We know that Londonderry, Northern Ireland was a port from which many immigrant families and individuals sailed for the new world. It’s known that a vessel named the Hopewell regularly brought passengers from Ulster to Philadelphia and other Delaware River ports. In 1761, for instance, the Hopewell was specially commissioned to take passengers from Northern Ireland to Halifax in Nova Scotia. Though no passenger list survives, subsequent records reveal that two families named Cook were onboard. Their names were James Cook and William Cook. These men were of the same generation as Thomas Cook in North Carolina as he died about 1791 while James Cook of Nova Scotia died in 1794. Their wives, Margaret Cook of Coddle Creek North Carolina died in 1802 while Martha Cook of Portaupique, Nova Scotia died in 1808. Both Thomas and James had children of marriageable age.
The other puzzle-piece has to do with recurring names of families and places. A roll call of names such as Cathey, Beatty, Davidson, Moore, Dickey, Kerr, McKnight, Brandon from early Iredell County, North Carolina, could as easily be called out in Nova Scotia among the Ulster Scots in the Cobequid townships in Nova Scotia. These families were among a massive westward migration, “Protestants from the North of Ireland”, they were called. In Iredell, these families were members of the Hopewell Presbyterian Church, one of the earliest in North Carolina.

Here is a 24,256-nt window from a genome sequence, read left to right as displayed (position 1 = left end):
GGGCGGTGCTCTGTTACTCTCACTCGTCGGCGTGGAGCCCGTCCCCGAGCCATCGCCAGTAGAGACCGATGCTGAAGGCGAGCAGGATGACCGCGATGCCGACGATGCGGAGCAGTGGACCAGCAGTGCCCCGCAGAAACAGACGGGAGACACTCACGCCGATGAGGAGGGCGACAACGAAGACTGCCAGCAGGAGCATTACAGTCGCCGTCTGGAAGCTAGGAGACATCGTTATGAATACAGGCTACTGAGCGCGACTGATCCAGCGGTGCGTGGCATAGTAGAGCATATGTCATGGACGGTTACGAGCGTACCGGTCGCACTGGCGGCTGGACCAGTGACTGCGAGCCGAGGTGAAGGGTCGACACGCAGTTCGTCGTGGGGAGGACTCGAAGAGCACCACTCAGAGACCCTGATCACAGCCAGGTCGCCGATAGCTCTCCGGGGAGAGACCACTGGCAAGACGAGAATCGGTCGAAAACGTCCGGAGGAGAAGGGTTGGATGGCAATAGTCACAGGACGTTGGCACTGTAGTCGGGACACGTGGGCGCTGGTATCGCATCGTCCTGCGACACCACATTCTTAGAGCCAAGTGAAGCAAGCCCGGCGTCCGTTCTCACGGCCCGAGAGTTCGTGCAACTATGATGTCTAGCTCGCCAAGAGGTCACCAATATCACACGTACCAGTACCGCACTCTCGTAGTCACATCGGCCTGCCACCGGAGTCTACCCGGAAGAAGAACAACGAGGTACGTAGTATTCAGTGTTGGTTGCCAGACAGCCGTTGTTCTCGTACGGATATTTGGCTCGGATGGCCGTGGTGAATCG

A compelling source of evidence linking Thomas Cook of Iredell with James and William Cook of Nova Scotia comes from DNA testing wherein a male descendant of each of these men did a test designed to prove kinship back 4-8-12 generations. Each candidate shared the same R1b1a2 haplogroup and readings revealed the three shared a common ancestor prior to the time of paper records. Because DNA is such fundamental evidence, it remains for the paper trail to catch up.
This line of Cooks begins with Thomas and Margaret Cook in North Carolina. There is a paper trail of their descendants through Tennessee, Missouri and thence to Utah and Oregon. Like any family history, it is open to continued verification and correction but one tenet is certain: Cook family members having lived in Oregon since the 1880s are of the same Cook families who came to Nova Scotia in the 1760s.
Available, on request, are the sources on which this study of Thomas and Margaret Cook is based.